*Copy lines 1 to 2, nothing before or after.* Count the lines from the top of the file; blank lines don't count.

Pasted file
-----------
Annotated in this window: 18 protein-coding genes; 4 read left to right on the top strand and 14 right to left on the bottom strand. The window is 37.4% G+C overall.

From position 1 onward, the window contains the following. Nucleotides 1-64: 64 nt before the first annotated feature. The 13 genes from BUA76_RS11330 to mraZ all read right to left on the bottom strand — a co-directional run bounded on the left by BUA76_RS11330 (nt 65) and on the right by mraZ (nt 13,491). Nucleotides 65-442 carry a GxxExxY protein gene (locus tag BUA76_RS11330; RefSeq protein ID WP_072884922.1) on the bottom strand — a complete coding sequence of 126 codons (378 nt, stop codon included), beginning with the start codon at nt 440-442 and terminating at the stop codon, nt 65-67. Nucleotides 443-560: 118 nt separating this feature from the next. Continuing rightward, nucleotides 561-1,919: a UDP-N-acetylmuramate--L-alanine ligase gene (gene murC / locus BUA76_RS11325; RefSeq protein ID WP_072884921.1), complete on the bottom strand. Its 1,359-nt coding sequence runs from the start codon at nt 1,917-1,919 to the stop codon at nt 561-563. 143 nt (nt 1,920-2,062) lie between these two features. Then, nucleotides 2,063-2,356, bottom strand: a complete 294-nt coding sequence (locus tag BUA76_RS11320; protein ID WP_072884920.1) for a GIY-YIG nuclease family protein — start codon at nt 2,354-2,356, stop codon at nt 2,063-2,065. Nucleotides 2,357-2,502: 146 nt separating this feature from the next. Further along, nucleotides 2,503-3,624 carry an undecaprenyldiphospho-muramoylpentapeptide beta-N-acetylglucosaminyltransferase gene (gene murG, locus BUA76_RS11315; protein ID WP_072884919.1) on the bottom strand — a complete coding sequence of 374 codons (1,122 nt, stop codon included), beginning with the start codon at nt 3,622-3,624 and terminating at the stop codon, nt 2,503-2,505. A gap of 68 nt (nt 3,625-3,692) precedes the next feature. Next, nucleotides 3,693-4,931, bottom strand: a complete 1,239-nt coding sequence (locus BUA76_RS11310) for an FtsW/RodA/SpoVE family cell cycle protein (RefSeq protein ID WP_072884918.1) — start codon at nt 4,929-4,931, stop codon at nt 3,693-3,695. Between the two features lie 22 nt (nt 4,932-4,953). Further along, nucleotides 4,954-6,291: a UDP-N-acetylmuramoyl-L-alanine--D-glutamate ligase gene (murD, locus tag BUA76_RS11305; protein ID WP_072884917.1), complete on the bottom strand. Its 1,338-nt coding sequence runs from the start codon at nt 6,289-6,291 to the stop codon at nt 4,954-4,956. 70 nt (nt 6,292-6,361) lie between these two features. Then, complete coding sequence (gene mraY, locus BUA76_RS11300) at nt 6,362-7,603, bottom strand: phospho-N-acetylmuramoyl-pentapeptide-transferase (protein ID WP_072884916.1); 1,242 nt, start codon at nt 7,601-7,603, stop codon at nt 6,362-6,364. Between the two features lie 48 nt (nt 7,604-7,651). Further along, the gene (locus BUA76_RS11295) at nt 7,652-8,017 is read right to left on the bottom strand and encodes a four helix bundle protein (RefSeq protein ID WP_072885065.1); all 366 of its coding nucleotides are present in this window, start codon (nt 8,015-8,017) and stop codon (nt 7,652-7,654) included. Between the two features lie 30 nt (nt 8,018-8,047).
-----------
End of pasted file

Annotated in this window: 18 protein-coding genes; 4 read left to right on the top strand and 14 right to left on the bottom strand. The window is 37.4% G+C overall.

From position 1 onward, the window contains the following. Nucleotides 1-64: 64 nt before the first annotated feature. The 13 genes from BUA76_RS11330 to mraZ all read right to left on the bottom strand — a co-directional run bounded on the left by BUA76_RS11330 (nt 65) and on the right by mraZ (nt 13,491). Nucleotides 65-442 carry a GxxExxY protein gene (locus tag BUA76_RS11330; RefSeq protein ID WP_072884922.1) on the bottom strand — a complete coding sequence of 126 codons (378 nt, stop codon included), beginning with the start codon at nt 440-442 and terminating at the stop codon, nt 65-67. Nucleotides 443-560: 118 nt separating this feature from the next. Continuing rightward, nucleotides 561-1,919: a UDP-N-acetylmuramate--L-alanine ligase gene (gene murC / locus BUA76_RS11325; RefSeq protein ID WP_072884921.1), complete on the bottom strand. Its 1,359-nt coding sequence runs from the start codon at nt 1,917-1,919 to the stop codon at nt 561-563. 143 nt (nt 1,920-2,062) lie between these two features. Then, nucleotides 2,063-2,356, bottom strand: a complete 294-nt coding sequence (locus tag BUA76_RS11320; protein ID WP_072884920.1) for a GIY-YIG nuclease family protein — start codon at nt 2,354-2,356, stop codon at nt 2,063-2,065. Nucleotides 2,357-2,502: 146 nt separating this feature from the next. Further along, nucleotides 2,503-3,624 carry an undecaprenyldiphospho-muramoylpentapeptide beta-N-acetylglucosaminyltransferase gene (gene murG, locus BUA76_RS11315; protein ID WP_072884919.1) on the bottom strand — a complete coding sequence of 374 codons (1,122 nt, stop codon included), beginning with the start codon at nt 3,622-3,624 and terminating at the stop codon, nt 2,503-2,505. A gap of 68 nt (nt 3,625-3,692) precedes the next feature. Next, nucleotides 3,693-4,931, bottom strand: a complete 1,239-nt coding sequence (locus BUA76_RS11310) for an FtsW/RodA/SpoVE family cell cycle protein (RefSeq protein ID WP_072884918.1) — start codon at nt 4,929-4,931, stop codon at nt 3,693-3,695. Between the two features lie 22 nt (nt 4,932-4,953). Further along, nucleotides 4,954-6,291: a UDP-N-acetylmuramoyl-L-alanine--D-glutamate ligase gene (murD, locus tag BUA76_RS11305; protein ID WP_072884917.1), complete on the bottom strand. Its 1,338-nt coding sequence runs from the start codon at nt 6,289-6,291 to the stop codon at nt 4,954-4,956. 70 nt (nt 6,292-6,361) lie between these two features. Then, complete coding sequence (gene mraY, locus BUA76_RS11300) at nt 6,362-7,603, bottom strand: phospho-N-acetylmuramoyl-pentapeptide-transferase (protein ID WP_072884916.1); 1,242 nt, start codon at nt 7,601-7,603, stop codon at nt 6,362-6,364. Between the two features lie 48 nt (nt 7,604-7,651). Further along, the gene (locus BUA76_RS11295) at nt 7,652-8,017 is read right to left on the bottom strand and encodes a four helix bundle protein (RefSeq protein ID WP_072885065.1); all 366 of its coding nucleotides are present in this window, start codon (nt 8,015-8,017) and stop codon (nt 7,652-7,654) included. Between the two features lie 30 nt (nt 8,018-8,047).